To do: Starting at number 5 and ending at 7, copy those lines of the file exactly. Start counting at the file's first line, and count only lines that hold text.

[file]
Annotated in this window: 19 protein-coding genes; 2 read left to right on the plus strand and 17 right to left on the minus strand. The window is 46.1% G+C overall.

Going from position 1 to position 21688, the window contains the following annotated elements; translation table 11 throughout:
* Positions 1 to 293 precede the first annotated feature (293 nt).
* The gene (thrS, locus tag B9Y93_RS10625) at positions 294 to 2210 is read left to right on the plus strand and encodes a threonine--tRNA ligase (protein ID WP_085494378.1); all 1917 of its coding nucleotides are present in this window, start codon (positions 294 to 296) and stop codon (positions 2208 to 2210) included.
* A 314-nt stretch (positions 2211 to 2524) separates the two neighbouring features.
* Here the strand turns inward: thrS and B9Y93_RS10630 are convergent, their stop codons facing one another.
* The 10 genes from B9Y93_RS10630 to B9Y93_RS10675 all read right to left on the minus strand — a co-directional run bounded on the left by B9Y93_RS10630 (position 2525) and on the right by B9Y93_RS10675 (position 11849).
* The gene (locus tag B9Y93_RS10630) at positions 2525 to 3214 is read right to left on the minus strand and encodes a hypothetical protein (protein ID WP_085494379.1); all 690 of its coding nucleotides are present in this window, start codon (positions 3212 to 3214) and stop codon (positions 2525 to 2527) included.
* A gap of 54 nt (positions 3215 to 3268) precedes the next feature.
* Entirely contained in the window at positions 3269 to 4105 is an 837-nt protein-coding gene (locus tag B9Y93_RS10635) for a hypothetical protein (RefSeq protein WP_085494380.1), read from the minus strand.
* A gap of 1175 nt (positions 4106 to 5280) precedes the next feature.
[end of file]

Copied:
* A 314-nt stretch (positions 2211 to 2524) separates the two neighbouring features.
* Here the strand turns inward: thrS and B9Y93_RS10630 are convergent, their stop codons facing one another.
* The 10 genes from B9Y93_RS10630 to B9Y93_RS10675 all read right to left on the minus strand — a co-directional run bounded on the left by B9Y93_RS10630 (position 2525) and on the right by B9Y93_RS10675 (position 11849).